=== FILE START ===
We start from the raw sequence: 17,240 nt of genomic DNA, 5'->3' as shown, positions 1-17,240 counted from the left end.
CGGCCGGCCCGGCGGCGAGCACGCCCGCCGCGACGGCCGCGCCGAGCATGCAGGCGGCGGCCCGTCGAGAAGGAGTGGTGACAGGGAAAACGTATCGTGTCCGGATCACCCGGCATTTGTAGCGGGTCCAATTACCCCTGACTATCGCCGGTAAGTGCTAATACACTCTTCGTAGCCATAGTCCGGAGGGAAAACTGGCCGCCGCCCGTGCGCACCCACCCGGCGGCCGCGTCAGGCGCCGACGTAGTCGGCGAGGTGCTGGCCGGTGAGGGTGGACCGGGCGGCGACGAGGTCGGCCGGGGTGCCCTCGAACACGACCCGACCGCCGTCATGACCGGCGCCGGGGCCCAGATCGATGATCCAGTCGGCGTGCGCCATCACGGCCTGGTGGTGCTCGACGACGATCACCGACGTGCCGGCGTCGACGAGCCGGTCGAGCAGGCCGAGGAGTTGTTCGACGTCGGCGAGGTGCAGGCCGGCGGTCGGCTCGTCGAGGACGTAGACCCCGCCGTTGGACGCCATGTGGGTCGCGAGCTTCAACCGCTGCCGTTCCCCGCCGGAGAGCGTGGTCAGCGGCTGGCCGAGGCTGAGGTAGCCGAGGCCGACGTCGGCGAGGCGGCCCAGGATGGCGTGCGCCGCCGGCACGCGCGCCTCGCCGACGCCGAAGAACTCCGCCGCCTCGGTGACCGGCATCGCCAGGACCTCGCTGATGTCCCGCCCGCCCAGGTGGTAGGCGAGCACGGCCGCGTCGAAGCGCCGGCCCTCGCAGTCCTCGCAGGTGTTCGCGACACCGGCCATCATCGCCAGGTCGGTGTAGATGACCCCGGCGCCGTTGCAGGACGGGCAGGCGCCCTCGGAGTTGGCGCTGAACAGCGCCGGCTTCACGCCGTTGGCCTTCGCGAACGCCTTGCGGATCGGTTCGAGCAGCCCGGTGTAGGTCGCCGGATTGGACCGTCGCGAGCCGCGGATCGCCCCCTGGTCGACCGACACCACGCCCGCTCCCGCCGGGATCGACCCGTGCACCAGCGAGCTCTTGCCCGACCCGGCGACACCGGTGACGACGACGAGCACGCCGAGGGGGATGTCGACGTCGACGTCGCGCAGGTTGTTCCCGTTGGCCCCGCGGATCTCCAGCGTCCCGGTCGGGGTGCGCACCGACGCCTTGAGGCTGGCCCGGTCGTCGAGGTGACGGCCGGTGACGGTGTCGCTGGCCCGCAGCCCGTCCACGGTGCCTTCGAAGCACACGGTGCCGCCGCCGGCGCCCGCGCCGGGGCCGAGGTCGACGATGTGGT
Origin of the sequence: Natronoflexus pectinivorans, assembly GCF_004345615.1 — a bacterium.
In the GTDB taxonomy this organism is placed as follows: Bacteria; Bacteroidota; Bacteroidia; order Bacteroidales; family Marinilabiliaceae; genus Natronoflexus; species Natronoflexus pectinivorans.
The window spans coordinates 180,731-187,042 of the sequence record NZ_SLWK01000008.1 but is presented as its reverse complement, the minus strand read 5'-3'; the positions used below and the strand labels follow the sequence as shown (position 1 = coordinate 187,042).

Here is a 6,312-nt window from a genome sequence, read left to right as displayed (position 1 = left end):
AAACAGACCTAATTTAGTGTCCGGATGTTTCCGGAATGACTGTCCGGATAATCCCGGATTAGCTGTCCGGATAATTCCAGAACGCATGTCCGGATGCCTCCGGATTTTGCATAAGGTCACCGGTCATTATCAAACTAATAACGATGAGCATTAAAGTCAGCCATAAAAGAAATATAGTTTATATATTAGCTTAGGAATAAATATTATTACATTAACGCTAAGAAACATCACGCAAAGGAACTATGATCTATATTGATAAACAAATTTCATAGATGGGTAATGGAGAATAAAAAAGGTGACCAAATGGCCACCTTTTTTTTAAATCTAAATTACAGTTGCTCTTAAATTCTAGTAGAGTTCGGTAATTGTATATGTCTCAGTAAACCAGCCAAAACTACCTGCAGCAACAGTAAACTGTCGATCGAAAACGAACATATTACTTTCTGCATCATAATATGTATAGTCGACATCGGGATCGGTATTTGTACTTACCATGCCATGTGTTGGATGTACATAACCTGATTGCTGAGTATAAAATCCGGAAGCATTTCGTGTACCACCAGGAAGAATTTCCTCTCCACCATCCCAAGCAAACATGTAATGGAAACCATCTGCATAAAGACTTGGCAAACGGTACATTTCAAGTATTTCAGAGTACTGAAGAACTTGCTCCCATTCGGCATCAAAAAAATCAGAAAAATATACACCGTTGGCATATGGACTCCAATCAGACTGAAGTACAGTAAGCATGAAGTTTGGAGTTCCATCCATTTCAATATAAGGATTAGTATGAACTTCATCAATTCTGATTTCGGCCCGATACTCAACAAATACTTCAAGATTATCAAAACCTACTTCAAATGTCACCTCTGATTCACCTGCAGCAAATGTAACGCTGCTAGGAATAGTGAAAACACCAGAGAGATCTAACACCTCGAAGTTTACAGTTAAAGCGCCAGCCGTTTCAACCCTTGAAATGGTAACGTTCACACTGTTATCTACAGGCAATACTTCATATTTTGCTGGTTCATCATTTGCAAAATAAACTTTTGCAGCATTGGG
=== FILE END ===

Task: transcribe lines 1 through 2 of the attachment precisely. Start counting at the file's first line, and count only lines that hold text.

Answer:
We start from the raw sequence: 17,240 nt of genomic DNA, 5'->3' as shown, positions 1-17,240 counted from the left end.
CGGCCGGCCCGGCGGCGAGCACGCCCGCCGCGACGGCCGCGCCGAGCATGCAGGCGGCGGCCCGTCGAGAAGGAGTGGTGACAGGGAAAACGTATCGTGTCCGGATCACCCGGCATTTGTAGCGGGTCCAATTACCCCTGACTATCGCCGGTAAGTGCTAATACACTCTTCGTAGCCATAGTCCGGAGGGAAAACTGGCCGCCGCCCGTGCGCACCCACCCGGCGGCCGCGTCAGGCGCCGACGTAGTCGGCGAGGTGCTGGCCGGTGAGGGTGGACCGGGCGGCGACGAGGTCGGCCGGGGTGCCCTCGAACACGACCCGACCGCCGTCATGACCGGCGCCGGGGCCCAGATCGATGATCCAGTCGGCGTGCGCCATCACGGCCTGGTGGTGCTCGACGACGATCACCGACGTGCCGGCGTCGACGAGCCGGTCGAGCAGGCCGAGGAGTTGTTCGACGTCGGCGAGGTGCAGGCCGGCGGTCGGCTCGTCGAGGACGTAGACCCCGCCGTTGGACGCCATGTGGGTCGCGAGCTTCAACCGCTGCCGTTCCCCGCCGGAGAGCGTGGTCAGCGGCTGGCCGAGGCTGAGGTAGCCGAGGCCGACGTCGGCGAGGCGGCCCAGGATGGCGTGCGCCGCCGGCACGCGCGCCTCGCCGACGCCGAAGAACTCCGCCGCCTCGGTGACCGGCATCGCCAGGACCTCGCTGATGTCCCGCCCGCCCAGGTGGTAGGCGAGCACGGCCGCGTCGAAGCGCCGGCCCTCGCAGTCCTCGCAGGTGTTCGCGACACCGGCCATCATCGCCAGGTCGGTGTAGATGACCCCGGCGCCGTTGCAGGACGGGCAGGCGCCCTCGGAGTTGGCGCTGAACAGCGCCGGCTTCACGCCGTTGGCCTTCGCGAACGCCTTGCGGATCGGTTCGAGCAGCCCGGTGTAGGTCGCCGGATTGGACCGTCGCGAGCCGCGGATCGCCCCCTGGTCGACCGACACCACGCCCGCTCCCGCCGGGATCGACCCGTGCACCAGCGAGCTCTTGCCCGACCCGGCGACACCGGTGACGACGACGAGCACGCCGAGGGGGATGTCGACGTCGACGTCGCGCAGGTTGTTCCCGTTGGCCCCGCGGATCTCCAGCGTCCCGGTCGGGGTGCGCACCGACGCCTTGAGGCTGGCCCGGTCGTCGAGGTGACGGCCGGTGACGGTGTCGCTGGCCCGCAGCCCGTCCACGGTGCCTTCGAAGCACACGGTGCCGCCGCCGGCGCCCGCGCCGGGGCCGAGGTCGACGATGTGGT